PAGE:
Radical Software

From Anarchivism
Jump to: navigation, search
Radical Software
Radicalsoftware 01.jpg
Radical Software issue 01 cover
Format Print
Editor Beryl Korot, Phyllis Gershuny, and Ira Schneider
Publisher Raindance Foundation
Origin New York City, NY, USA
Language English
Frequency Quarterly
Active Spring 1970 - Summer 1974
Topics Video Production, Video
Number of Issues 11
Follows NA
Precedes NA
Associated Publications NA
Website radicalsoftware.org

Radical Software was an important voice of the American video community in the early 70s; the only periodical devoted exclusively to independent video and video art at the time when those subjects were still being invented. Issues included contributions by Nam June Paik, Douglas Davis, Paul Ryan, Frank Gillette, Beryl Korot, Charles Bensinger, Ira Schneider, Ann Tyng, R. Buckminster Fuller, Gregory Bateson, Gene Youngblood, Parry Teasdale, Ant Farm, and many others.

Eleven issues of Radical Software were published from 1970 to 1974, first by the Raindance Foundation and then by the Raindance Foundation with Gordon and Breach Publishers.


Radical Software was the name used for an early video journal started in 1970 in New York City; at the time this referred to the content of information. The founders of Radical Software video journal were Phyllis Gershuny and Beryl Korot.

The video journal was begun with a questionnaire sent to a wide variety of interested people. The first issue was a creative editing of the answers to the questionnaire plus some additional special articles. The most outstanding element of Radical Software video journal was the style and emphasis used in editing. The content itself was a call to pay attention to the way information itself is disseminated. And it was a call to encourage a grassroots involvement in creating an information environment exclusive of broadcast and corporate media. It became immediately important and popular as it grasped fully what a lot of people had been concerned with and thinking about; giving its introduction a synchronicity of the ideas of the day.

Its editing was ultimately taken over by its original publisher, Raindance Corporation, a loosely formed group of like-minded videographers: some with a philosophical bent, painters, and an aspiring Hollywood producer. Michael Shamberg who went on to become a Hollywood producer co-edited Issue #5 of Radical Software along with Dudley Evenson. Dudley's husband Dean Evenson provided articles, tech drawings and cartoons. Not all members of Raindance were involved with Radical Software. Ira Schneider was added to its founders list as his importance in maintaining a mailing list and some helpful suggestions were recognized. Schneider did not edit any of the original issues. He and Korot went on to be the editors after the third issue had begun. There was a split at that time in the editorial direction and the original vision was altered to comply with that, causing a fissure and Gershuny's untimely departure. Several subsequent issues were farmed out to other groups and the format and direction shifted yet again.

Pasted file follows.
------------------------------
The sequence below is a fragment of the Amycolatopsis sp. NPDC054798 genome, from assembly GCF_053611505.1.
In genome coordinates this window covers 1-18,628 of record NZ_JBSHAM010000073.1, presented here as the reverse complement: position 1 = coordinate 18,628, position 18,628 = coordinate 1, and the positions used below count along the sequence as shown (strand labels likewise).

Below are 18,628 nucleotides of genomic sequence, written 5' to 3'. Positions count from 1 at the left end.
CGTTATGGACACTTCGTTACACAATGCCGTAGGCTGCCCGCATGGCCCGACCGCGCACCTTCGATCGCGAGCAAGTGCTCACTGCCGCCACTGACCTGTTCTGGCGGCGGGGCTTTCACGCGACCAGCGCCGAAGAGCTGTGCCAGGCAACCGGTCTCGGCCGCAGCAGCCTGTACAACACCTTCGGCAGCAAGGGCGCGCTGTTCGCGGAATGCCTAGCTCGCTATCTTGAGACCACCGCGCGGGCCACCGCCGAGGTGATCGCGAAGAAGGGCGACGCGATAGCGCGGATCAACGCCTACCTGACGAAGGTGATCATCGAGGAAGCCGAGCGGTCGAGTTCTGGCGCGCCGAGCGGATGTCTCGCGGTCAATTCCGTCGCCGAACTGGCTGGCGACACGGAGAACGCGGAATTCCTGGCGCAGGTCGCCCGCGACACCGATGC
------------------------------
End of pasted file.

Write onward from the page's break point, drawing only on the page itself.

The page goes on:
Radical Software's focus on early politically and socially concerned videos gave way to video art, which is where it remains today.

The current website of Radical Software was created by Schneider and Davidson Gigliotti. It was developed without the approval or review of Korot or Segura (Gershuny), and as such may offer a limited or inauthentic view of the organization.


Issue User Link Notes
Volume 1, Issue 01 (Spring 1970) Famicoman Archive.org
Volume 1, Issue 02 (Autumn 1970) Famicoman Archive.org
Volume 1, Issue 03 (Spring 1971) Famicoman Archive.org
Volume 1, Issue 04 (Summer 1971) Famicoman Archive.org
Volume 1, Issue 05 (Spring 1972) Famicoman Archive.org
Volume 2, Issue 01 (Winter 1972) Famicoman Archive.org
Volume 2, Issue 02 (Spring 1973) Famicoman Archive.org
Volume 2, Issue 03 (Summer 1973) Famicoman Archive.org
Volume 2, Issue 04 (Autumn 1973) Famicoman Archive.org
Volume 2, Issue 05 (Winter 1973) Famicoman Archive.org
Volume 2, Issue 02 (Summer 1974) Famicoman Archive.org

External Links

Official Site